Stars and planets have fascinated mankind since time immemorial. With the progress of civilisation, man's quest for the outer world took many forms. He trekked through the mysteries of astrology and also evolved over centuries to explore the limitless profundity of astronomy. In recent times, when spacecrafts are being sent from Earth to Mars and even Saturn, it reminds me of an important event that took place exactly 44 years ago when man set foot on the moon for the first time.
I was a student of Class 10 and had gone to Banikhet, a hamlet near Dalhousie in Himachal Pradesh, after the annual exams. One of my uncles was the headmaster of the government school there. Given to his scientific temperament, he made my cousins and me stay awake that night and sit near his old Phillips radio set to listen to the running commentary of this landmark event.
All India Radio was found wanting on that occasion as none of its stations was relaying anything related to this great happening. Most of the news was devoted to the then prime minister's resolve to nationalise some private banks and about her differences with her deputy, who incidentally was also the finance minister of the country.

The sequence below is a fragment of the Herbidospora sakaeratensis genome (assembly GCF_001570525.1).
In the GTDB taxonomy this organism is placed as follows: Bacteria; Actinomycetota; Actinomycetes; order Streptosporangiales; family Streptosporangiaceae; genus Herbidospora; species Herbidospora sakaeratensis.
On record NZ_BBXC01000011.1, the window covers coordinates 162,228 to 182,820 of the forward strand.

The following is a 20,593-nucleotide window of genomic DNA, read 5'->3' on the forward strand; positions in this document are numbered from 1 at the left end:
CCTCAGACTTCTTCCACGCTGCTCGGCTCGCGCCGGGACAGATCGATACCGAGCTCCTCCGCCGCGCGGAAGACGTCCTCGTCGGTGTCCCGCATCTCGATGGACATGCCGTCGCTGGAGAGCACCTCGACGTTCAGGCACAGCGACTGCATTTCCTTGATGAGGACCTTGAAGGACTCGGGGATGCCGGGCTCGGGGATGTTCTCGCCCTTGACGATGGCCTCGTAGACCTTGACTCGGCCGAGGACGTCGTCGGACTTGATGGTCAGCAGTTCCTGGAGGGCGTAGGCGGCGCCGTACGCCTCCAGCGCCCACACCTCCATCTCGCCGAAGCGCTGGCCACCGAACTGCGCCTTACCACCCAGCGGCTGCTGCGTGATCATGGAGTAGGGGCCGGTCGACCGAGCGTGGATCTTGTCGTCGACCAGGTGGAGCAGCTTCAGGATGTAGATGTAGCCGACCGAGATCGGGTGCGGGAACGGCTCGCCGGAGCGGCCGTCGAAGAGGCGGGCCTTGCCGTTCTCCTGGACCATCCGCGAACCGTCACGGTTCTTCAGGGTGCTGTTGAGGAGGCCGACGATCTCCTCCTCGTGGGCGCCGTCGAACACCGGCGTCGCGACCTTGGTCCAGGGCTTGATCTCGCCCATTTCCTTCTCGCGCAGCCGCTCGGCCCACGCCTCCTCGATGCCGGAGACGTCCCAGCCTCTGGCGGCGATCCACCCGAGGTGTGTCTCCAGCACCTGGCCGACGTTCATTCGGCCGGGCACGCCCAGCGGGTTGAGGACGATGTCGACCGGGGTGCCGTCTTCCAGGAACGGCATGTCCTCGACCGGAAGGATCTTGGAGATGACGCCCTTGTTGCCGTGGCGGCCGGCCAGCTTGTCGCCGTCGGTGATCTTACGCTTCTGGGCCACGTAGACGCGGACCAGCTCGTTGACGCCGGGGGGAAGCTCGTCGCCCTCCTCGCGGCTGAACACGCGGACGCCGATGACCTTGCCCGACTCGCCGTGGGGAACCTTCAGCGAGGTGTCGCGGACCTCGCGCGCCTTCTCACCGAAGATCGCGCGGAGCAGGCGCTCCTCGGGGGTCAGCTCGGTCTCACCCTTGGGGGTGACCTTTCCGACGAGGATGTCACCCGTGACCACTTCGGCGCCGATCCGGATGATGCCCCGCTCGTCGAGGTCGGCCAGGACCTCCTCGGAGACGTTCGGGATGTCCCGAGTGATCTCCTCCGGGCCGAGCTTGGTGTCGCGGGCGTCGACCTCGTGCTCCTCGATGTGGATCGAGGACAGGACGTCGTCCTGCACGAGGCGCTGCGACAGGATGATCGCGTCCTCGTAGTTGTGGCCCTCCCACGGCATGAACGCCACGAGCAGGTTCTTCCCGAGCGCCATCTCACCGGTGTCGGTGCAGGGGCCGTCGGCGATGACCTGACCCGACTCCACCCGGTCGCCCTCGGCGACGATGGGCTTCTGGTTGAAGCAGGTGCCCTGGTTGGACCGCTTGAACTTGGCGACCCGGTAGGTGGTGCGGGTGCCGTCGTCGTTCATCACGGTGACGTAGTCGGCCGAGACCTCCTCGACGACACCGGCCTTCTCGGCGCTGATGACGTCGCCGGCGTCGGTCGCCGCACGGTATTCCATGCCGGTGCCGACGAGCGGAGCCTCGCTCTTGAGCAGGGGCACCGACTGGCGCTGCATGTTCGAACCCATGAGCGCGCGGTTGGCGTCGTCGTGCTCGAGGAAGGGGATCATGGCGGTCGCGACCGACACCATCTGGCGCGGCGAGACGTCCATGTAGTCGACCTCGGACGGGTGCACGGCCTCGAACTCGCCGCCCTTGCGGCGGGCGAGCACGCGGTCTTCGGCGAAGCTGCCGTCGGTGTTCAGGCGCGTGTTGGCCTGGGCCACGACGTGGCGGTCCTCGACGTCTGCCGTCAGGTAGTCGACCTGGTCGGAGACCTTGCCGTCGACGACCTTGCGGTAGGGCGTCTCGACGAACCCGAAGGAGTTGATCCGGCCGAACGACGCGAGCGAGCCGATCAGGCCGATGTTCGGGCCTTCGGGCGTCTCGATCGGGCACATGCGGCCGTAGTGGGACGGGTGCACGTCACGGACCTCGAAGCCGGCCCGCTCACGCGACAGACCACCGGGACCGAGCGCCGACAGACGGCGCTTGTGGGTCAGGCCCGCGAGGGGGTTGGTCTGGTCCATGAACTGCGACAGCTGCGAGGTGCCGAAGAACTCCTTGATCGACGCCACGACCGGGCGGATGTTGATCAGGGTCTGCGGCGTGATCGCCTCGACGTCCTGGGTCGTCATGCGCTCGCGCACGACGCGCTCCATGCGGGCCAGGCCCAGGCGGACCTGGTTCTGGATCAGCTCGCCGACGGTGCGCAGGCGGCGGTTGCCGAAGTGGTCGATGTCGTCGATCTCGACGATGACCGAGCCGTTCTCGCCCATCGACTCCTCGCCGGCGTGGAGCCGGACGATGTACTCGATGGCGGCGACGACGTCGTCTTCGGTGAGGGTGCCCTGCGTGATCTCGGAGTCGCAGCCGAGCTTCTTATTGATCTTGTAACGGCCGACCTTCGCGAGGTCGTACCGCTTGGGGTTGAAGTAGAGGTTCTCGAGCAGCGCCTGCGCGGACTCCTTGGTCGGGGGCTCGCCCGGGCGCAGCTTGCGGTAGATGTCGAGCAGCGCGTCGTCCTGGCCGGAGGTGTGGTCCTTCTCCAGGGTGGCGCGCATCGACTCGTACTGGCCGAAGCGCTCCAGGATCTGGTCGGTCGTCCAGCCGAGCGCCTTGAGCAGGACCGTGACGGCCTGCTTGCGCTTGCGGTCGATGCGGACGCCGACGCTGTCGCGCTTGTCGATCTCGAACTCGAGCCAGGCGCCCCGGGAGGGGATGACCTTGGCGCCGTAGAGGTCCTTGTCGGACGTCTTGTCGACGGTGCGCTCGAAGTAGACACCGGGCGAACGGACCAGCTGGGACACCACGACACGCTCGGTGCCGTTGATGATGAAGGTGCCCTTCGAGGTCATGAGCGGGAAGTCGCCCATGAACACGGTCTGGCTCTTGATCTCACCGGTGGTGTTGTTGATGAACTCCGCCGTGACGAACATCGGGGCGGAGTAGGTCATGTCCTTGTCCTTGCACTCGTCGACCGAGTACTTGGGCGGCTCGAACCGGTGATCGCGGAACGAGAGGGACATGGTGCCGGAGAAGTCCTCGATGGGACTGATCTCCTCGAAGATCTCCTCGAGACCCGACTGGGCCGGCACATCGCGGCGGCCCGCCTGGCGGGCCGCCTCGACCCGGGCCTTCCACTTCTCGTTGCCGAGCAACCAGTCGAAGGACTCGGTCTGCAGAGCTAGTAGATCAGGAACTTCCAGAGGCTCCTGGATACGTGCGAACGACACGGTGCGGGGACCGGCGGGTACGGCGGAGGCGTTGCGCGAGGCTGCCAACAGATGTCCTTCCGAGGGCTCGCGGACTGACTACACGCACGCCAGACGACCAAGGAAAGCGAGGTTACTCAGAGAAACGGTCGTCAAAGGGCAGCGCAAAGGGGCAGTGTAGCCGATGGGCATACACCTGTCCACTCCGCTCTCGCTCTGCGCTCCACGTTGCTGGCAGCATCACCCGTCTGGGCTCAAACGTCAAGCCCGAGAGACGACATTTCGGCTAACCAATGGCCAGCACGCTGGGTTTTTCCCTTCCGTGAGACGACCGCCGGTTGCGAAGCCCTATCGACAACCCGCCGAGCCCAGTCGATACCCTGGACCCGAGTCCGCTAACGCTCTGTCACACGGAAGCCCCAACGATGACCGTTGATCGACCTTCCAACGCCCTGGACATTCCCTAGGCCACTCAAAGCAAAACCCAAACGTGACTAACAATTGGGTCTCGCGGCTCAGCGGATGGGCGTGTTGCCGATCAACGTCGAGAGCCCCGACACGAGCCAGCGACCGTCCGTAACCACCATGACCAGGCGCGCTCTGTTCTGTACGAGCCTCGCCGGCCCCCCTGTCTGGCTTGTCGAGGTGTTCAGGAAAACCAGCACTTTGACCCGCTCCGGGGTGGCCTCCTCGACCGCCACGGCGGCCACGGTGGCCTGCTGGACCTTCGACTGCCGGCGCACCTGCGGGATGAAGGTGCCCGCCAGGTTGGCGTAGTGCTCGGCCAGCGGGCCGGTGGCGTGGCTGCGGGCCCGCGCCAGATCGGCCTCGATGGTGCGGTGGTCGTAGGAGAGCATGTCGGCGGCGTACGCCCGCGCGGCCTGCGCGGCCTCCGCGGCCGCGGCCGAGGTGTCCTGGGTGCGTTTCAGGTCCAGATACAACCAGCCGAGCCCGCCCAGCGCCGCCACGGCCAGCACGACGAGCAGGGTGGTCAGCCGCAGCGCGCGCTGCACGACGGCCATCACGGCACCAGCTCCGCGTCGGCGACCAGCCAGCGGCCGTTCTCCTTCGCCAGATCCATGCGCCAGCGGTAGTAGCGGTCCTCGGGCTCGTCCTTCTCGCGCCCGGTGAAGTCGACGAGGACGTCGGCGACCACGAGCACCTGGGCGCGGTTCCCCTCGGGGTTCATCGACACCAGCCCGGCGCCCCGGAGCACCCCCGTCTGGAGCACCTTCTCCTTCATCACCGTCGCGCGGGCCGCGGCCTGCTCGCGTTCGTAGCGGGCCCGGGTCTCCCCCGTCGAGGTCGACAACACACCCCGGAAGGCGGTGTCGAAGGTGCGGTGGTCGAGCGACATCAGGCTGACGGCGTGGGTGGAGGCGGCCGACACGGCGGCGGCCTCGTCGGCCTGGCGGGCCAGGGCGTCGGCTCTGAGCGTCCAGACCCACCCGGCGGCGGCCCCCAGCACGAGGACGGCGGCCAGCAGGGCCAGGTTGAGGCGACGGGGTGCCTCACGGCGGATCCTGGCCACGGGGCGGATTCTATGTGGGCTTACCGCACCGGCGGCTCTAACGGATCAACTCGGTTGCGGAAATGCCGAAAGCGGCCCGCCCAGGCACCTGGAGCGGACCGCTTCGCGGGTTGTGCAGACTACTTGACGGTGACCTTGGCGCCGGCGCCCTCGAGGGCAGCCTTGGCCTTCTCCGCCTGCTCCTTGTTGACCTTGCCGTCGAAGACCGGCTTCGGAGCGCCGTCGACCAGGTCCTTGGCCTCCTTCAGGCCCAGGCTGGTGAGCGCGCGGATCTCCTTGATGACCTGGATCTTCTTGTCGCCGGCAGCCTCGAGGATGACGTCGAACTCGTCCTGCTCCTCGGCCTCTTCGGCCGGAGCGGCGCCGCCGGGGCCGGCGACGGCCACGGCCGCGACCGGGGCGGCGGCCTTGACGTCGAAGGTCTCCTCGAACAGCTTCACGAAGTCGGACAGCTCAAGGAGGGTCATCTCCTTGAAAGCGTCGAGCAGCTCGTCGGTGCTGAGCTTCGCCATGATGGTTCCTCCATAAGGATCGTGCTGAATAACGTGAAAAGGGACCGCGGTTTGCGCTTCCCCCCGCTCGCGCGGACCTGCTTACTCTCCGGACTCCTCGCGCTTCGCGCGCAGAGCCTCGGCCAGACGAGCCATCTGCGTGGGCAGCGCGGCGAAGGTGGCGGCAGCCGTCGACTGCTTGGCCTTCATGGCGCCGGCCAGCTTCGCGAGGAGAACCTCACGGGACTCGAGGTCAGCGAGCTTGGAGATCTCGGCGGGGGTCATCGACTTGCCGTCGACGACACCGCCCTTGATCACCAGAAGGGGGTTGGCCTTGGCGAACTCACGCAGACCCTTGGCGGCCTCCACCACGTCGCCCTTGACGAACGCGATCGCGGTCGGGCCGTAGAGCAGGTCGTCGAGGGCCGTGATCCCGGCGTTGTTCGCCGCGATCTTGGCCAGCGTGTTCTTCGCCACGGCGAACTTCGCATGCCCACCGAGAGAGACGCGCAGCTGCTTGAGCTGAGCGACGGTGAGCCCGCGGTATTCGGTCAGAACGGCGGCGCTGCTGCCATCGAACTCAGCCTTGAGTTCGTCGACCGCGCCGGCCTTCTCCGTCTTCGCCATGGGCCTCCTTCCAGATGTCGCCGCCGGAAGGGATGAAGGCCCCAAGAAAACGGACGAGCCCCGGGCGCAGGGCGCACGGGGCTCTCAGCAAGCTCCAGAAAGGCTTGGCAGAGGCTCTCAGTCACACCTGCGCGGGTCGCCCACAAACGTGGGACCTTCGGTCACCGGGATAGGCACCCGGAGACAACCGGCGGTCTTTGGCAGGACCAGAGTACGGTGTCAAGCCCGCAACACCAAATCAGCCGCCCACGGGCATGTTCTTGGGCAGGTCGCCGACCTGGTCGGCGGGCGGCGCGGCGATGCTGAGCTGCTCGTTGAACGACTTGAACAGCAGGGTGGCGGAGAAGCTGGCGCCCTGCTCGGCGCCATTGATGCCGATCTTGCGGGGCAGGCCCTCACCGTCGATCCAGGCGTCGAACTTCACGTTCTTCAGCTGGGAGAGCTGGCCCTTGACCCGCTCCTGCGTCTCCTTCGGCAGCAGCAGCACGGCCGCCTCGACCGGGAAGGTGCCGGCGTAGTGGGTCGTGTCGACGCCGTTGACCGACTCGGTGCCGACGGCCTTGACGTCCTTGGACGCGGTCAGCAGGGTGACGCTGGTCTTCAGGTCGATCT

Soon, a neighbour told us that Radio Ceylon (later Sri Lanka Broadcasting Corporation) was relaying the commentary. After trying real hard on the short wave frequency, we succeeded in tuning in to the station.
The commentary was being relayed in English courtesy the Voice of America and was punctuated in Hindi by Radio Ceylon. My uncle briefed us about the Apollo-11 space mission and told about the hard work put in by the scientific community in this regard. The spacecraft consisted of the command and service module named Columbia and the lunar module named Eagle. While the main spacecraft had one of the astronauts in it circling the moon, the lunar module with two astronauts was detached from it. As the commentators were telling and counting the final moments of the mission we grew excited and it was around midnight when we heard the line, "The Eagle has landed." Our joy knew no bounds and all of us, including the neighbours, danced to this splendid feat.
The next morning my uncle declared a holiday in his school, while I continued to keep track of the commentary. I vividly remember the moment when Neil Armstrong came out of the Eagle to set foot on the moon followed by the other astronaut, Edwin Aldrin. As he walked bumpily on that alien land, I listened to his famous words, "That's one small step for man, one giant leap for mankind."
As a teenager, I was awestruck to have witnessed this event. Putting man on the moon not only inspired the Americans but also the entire world. The 1960s was a turbulent era of the cold war in world history and the moon landing was said to be an accomplishment at a time when much else was going wrong in the world.